Flight cancellations [EN]
If your flight is cancelled then you could be entitled to compensation. Submit your claim for free via Resolver and get up to €600 per person. Start your claim by searching for a company in the box below.
Who is your issue with?
If you've experienced a domestic flight cancellation or even had an international flight cancelled, you'll know how frustrating it can be. Don't worry, though – whether you're a frustrated frequent flyer or just worried about a cancelled flight ruining your holiday, we've put together this guide to your flight rights.
It's really easy and completely free to send a flight cancellation complaint using Resolver – take a look at your rights and start your complaint using our widget below!
If your flight from Canada, the US or another overseas territory is cancelled, your rights will differ according to where you're flying to and from.
Generally speaking, for international flights from the US and other territories outside of Europe, you should check your airline's tariff for your rights in case of a cancellation.
Airlines have to have this information set out online in a clear and accessible format – and the rules in their tariff have to be fair and reasonable!
Depending on the airline, you could be due some credit, vouchers, expenses or compensation if your flight is cancelled. What you'll get varies according to the airline, though – so always check their policy online!
If you're flying to a non-European destination (from Toronto to NYC, for example), your rights will depend on the airline you're flying with!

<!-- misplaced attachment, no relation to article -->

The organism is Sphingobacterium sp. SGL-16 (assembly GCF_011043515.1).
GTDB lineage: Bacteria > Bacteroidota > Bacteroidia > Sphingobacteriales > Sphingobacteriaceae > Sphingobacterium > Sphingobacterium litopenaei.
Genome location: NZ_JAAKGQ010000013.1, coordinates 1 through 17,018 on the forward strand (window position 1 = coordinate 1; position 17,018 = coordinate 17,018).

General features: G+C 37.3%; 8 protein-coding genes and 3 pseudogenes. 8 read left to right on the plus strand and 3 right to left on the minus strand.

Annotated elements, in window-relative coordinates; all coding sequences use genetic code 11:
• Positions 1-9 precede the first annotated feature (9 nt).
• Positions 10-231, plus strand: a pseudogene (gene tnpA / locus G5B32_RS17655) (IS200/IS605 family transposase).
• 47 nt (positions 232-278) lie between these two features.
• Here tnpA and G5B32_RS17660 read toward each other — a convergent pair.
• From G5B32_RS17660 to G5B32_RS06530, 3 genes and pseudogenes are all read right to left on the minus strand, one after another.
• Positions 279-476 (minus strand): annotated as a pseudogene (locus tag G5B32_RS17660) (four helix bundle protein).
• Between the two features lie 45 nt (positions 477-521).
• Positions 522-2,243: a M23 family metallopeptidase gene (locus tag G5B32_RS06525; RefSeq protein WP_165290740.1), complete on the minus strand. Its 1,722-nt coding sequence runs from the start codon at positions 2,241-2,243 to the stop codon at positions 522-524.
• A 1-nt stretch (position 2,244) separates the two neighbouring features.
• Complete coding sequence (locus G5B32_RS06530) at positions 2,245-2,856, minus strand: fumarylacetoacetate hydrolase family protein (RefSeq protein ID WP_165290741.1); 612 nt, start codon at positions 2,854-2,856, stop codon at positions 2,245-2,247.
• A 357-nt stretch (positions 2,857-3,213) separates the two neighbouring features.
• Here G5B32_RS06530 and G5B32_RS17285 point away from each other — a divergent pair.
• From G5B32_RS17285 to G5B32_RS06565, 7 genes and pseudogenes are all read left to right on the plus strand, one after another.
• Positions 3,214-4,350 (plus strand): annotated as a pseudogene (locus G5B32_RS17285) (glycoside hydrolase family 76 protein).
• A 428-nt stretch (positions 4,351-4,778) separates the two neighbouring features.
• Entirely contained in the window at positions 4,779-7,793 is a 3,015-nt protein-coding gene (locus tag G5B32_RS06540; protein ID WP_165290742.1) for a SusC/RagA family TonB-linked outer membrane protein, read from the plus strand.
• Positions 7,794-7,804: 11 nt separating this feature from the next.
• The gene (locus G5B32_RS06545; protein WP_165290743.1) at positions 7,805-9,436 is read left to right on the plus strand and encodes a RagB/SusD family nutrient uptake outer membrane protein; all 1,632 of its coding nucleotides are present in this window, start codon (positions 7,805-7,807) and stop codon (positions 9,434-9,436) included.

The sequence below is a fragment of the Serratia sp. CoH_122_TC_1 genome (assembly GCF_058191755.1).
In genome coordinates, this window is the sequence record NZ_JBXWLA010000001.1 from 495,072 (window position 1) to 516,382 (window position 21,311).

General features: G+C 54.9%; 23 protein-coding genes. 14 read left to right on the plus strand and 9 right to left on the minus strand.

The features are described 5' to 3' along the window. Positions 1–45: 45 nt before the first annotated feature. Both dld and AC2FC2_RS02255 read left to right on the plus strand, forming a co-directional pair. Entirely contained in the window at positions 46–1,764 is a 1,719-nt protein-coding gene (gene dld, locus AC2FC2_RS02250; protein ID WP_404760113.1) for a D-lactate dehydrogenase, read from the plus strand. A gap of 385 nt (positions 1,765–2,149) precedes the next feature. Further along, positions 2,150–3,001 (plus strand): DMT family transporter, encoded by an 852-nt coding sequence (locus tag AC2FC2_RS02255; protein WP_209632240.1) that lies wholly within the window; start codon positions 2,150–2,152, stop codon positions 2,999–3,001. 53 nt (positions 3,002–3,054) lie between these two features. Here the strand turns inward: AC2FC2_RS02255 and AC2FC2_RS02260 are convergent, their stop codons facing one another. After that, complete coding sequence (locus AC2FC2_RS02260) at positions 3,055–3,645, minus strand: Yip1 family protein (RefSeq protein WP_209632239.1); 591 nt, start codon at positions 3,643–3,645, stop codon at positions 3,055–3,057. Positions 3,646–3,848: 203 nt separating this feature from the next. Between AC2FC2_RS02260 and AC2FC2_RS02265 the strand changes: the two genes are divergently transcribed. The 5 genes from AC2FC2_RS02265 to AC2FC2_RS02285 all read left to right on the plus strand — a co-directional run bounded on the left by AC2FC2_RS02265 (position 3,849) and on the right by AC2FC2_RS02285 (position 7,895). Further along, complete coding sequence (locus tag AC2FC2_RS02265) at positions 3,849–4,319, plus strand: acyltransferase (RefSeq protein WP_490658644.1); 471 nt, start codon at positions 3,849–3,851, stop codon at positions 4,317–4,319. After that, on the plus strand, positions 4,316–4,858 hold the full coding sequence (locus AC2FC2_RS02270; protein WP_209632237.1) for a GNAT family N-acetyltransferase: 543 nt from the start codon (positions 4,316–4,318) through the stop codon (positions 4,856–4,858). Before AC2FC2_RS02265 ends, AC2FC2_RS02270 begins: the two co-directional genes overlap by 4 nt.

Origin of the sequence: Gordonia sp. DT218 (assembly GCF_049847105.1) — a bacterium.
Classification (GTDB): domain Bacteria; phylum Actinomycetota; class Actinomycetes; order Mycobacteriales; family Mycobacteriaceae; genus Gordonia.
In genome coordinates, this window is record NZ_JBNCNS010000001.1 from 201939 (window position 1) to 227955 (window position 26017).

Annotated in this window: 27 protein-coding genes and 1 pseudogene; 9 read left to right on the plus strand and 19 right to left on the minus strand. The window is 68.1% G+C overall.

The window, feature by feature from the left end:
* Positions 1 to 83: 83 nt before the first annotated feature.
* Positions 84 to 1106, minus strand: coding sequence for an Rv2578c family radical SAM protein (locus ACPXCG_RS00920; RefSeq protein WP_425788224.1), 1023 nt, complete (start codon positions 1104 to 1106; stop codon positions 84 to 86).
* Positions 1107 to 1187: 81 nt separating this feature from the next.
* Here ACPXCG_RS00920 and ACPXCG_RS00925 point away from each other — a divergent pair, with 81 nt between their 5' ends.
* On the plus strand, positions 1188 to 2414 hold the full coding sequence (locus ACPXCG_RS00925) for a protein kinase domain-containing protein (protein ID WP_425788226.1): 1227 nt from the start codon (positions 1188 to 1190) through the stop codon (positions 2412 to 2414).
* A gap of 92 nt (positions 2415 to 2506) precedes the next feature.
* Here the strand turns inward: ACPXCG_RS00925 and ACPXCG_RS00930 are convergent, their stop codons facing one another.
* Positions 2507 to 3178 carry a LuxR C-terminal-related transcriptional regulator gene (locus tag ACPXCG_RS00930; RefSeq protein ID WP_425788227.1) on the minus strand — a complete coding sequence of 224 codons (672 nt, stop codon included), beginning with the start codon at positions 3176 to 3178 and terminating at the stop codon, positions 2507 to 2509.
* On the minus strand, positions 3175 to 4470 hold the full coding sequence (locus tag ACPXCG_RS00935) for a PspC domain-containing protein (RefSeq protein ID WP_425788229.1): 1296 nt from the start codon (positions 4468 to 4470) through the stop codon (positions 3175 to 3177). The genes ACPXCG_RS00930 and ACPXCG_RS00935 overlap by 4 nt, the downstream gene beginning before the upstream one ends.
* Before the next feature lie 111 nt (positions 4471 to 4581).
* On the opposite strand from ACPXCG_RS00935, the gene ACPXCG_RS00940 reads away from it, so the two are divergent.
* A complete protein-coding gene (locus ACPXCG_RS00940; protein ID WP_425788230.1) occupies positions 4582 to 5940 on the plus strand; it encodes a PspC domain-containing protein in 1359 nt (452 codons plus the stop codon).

Most airlines will at least try to reschedule you onto a different flight or arrange alternative transportation where possible.
What should I do if my flight is cancelled?
1. Keep hold of your travel documents
Keep hold of your boarding pass and any other travel documents that you have. These may be a useful reference if you choose to take your claim any further.
2. Keep any receipts of expenses incurred
While there is no law that means airlines have to reimburse expenses, if you do have to spend money then there is no harm in keeping the receipts. You can then attach these when you contact the airline. Some airlines will repay any expenses caused by cancellations – check your airline's policy for more info!
3. Speak to your airline
Get in touch with your airline as soon as you can to explain what has happened, how it has affected you, and what you would like the airline to do about it. Stay polite and keep it precise. We understand cancellations are really annoying, but getting angry is pretty unlikely to help!
Make a flight cancellation complaint
Use our free, simple tool to start your claim about your domestic or international flight. It's absolutely free - and we won't take any percentage of compensation paid to you.
All flights either to an EU country (on an EU operated airline) or from countries in the EU (also including Iceland, Liechtenstein, Norway and Switzerland), are covered by EU regulation EC 261/2004. This gives you the right to care at the airport and compensation/refunds should your flight be cancelled.